Friday, August 21, 2015

Oakland Originals documentary

What makes Oakland such a great city are the people who have called Oakland home over the years. My book, Legendary Locals of Oakland (due out December, 2015), will cover some of the people who have and are making Oakland what it is. But for a different look on some current Oaklanders, check out the "Oakland Originals" series of video documentaries:

They've made four amazing documentaries so far, recently just hit their Kickstarter goal for a fifth documentary and are hoping for funding for 3 more. These documentaries have great production values, but more importantly, feature some really interesting people from Oakland.

Watch the current documentaries here.
Check out their Kickstarter here.

Friday, August 14, 2015

signs: Drake's Dealership

The newest beer garden in town is Drake's Dealership. It's in part of the Hive complex that (surprise!) used to be a car dealership. Back in the day, a lot of the businesses around there were related to the auto industry. They've done a creative reuse of the space, and removed the roof of part of the building to serve as a beer garden. Yummy pizza, and as always, yummy Drake's beer.

Tuesday, August 11, 2015

Laurel Street Fair

Saturday after the urban paths walk, I cycled over to the Laurel district for their annual street fair. Lot of folks out having fun, and as a bonus, I finally got a chance to try a Mamacitas Cafe donut kebab!

Monday, August 10, 2015

Oakland Urban Paths: Glen Echo Creek

Saturday, 35 people (and one dog) joined Oakland Urban Paths for an exploration of the Glen Echo Creek watershed, led by Chris Kidd.

The local topography is something like a hand with the fingers spread, with ridge lines alternating with shallow valleys cut by streams like Glen Echo Creek. The creek starts as two branches, Cemetery Creek that comes through Mountain View Cemetery, and the Rockridge branch, which comes through the Claremont Country Club's golf course and feeds into the Bilger quarry. Heading east from our start outside the Cat Town Cafe and Adoption Center, we descended slightly then began climbing the next 'finger' on the other side.

There are lots of beautiful houses and stairways along the way. One interesting stop was at Oak Park. The site was formerly Edison Elementary School which one person on the walk had attended as a child. The school was closed in 1971 because it wasn't up to earthquake standards. It was subsequently sold and converted into condominiums. While the playground became a city park, the city doesn't maintain it, the neighbors do.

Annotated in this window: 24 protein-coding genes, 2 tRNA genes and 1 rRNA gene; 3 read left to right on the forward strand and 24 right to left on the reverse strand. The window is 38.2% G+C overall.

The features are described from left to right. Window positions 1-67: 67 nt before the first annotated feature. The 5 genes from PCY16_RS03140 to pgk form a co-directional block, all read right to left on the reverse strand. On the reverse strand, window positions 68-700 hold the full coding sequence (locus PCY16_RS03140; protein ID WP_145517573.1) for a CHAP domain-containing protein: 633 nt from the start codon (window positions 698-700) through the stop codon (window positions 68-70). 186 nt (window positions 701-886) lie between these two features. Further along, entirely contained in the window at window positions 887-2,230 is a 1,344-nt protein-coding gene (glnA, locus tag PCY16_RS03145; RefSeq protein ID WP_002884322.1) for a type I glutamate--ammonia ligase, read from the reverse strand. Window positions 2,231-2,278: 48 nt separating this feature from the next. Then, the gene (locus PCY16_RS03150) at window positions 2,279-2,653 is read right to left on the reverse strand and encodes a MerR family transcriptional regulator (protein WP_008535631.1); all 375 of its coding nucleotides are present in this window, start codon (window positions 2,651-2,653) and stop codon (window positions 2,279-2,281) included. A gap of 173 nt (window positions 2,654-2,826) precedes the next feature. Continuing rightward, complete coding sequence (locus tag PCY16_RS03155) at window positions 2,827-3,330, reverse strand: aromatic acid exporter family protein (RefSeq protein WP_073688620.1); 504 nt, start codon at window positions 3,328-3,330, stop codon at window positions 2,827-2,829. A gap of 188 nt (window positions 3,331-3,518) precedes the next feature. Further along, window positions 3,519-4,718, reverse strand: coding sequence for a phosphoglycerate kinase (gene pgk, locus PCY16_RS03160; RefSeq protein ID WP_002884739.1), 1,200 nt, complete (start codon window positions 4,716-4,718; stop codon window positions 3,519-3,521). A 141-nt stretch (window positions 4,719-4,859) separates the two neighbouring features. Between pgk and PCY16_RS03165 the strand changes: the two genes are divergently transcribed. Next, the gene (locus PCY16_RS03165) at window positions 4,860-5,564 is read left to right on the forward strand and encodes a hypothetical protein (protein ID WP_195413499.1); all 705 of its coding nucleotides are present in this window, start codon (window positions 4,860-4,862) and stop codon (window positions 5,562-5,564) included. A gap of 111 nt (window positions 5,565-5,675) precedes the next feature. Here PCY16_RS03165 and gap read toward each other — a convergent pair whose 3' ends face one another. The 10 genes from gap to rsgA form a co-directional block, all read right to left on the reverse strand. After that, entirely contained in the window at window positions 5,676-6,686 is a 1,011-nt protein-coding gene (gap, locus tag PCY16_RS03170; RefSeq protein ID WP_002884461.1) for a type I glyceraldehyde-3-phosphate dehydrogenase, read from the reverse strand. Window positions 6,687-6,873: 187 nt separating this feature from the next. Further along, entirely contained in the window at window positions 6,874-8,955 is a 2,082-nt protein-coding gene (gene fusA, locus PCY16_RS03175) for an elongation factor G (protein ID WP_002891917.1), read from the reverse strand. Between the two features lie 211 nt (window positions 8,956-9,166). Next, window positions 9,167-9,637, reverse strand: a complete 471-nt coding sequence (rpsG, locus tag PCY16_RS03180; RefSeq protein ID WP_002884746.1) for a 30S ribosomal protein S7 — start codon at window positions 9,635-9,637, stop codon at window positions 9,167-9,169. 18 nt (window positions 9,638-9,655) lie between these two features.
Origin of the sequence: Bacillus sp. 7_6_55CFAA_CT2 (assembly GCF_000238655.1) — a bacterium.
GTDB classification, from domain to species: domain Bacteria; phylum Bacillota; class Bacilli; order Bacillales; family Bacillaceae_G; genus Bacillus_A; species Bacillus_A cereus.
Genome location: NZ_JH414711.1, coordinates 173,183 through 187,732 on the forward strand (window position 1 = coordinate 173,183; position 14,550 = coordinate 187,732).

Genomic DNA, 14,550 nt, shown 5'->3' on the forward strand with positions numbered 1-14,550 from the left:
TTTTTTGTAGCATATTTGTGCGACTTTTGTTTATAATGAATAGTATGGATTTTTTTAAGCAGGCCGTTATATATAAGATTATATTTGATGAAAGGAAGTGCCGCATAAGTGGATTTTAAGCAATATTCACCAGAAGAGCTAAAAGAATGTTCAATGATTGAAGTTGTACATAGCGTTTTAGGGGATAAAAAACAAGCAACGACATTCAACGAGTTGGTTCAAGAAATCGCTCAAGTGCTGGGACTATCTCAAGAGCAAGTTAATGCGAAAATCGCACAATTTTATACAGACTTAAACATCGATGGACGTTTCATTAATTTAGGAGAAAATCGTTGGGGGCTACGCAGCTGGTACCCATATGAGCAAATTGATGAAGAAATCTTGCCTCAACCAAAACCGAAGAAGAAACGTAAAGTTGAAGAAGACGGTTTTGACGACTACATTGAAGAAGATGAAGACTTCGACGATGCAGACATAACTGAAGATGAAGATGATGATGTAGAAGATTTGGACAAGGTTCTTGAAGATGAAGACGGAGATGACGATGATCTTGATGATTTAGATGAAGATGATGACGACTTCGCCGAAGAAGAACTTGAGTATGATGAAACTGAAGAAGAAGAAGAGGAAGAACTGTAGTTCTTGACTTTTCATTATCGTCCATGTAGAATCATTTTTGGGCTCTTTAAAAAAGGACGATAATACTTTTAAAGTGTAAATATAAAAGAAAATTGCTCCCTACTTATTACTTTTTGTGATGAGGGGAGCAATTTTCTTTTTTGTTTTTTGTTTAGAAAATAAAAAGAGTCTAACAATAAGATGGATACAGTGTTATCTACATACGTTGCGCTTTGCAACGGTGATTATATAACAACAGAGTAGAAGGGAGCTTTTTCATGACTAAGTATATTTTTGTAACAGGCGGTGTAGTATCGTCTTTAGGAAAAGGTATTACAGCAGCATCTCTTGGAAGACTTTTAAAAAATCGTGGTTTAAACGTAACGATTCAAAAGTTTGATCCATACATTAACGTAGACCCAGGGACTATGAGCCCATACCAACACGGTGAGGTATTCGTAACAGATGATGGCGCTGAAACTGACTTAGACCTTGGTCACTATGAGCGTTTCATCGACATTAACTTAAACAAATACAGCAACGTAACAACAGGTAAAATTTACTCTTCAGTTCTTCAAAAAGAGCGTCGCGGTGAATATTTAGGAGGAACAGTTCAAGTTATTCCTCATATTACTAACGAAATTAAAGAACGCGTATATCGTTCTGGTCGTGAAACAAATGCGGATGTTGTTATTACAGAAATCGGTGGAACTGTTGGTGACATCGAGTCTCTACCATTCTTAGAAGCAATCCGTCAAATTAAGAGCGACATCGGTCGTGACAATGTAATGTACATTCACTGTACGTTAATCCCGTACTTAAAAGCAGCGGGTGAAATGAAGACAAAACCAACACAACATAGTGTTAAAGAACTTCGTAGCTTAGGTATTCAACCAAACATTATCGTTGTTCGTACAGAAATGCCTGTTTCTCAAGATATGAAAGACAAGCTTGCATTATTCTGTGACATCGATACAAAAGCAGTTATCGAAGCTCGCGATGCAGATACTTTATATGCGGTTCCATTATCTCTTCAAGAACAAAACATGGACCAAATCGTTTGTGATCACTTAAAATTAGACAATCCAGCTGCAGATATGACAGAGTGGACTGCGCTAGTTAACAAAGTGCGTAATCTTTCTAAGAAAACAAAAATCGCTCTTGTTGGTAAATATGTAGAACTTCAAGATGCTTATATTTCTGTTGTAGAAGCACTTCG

Like many creeks in the East Bay, much of Glen Echo Creek runs in underground culverts. Glen Echo does have more open segments than many creeks, but it almost disappeared completely. Back in the 1950s, there was a plan to build the Richmond Blvd. Freeway which would have run from near Snow Park downtown, over Glen Echo Creek and through Piedmont, and to highway 13. Fortunately it wasn't built...the freeways that were built were hard enough on Oakland as it is.

We meandered through part of Piedmont and to the Morcom Rose Garden. It was created in originally called the Oakland Municipal Rose Garden and the first rose was planted by then-mayor Fred Morcom in 1933. We took a brief break there while people checked out the roses, watched the labors of the Dedicated Deadheaders who take care of the roses, and looked at the names on the Oakland Mother of the Year walk of fame.

A different route took us back to our starting point, a bit tired but a lot more knowledgeable. Thanks to everyone who came out for the walk, and thanks to Chris for leading it!

Next month's walk is still being worked out, but check for details. As usual, it will be the 2nd Saturday, starting at 10AM. See you on the paths!

A map of our route (PDF).

More pictures from the walk:

Sunday, August 2, 2015

Oakland Aviation Museum

One of the things I did while working on Legendary Locals of Oakland was visit the Oakland Aviation Museum in search of the bust of Feng Ru, the "father of Chinese aviation" and the first person to pilot an airplane on the West coast. I found the statue, but I found a lot of other interesting stuff, too.

The museum has numerous vintage aircraft on display, mostly inside what was the Boeing School of Aeronautics. There are also various displays showing uniforms, memorabilia, and even a Norden bombsight. There are exhibits on women in aviation, black Americans in aviation, and Oakland's part in "Operation Babylift" during the Vietnam War.

The pride of the aviation museum is a Short Solent Mark III flying boat. It stood in for a larger Boeing China Clipper in "Raiders of the Lost Ark". A copy of Life magazine marks the seat where Harrison Ford sat as Indiana Jones. The plane can be viewed any time the museum is open, but you can only view the interior on special occasions.

It's a very cool museum, definitely worth checking out, even if you're not particularly into airplanes. There's a lot of history on display there.

Lots more pictures from the Oakland Aviation Museum: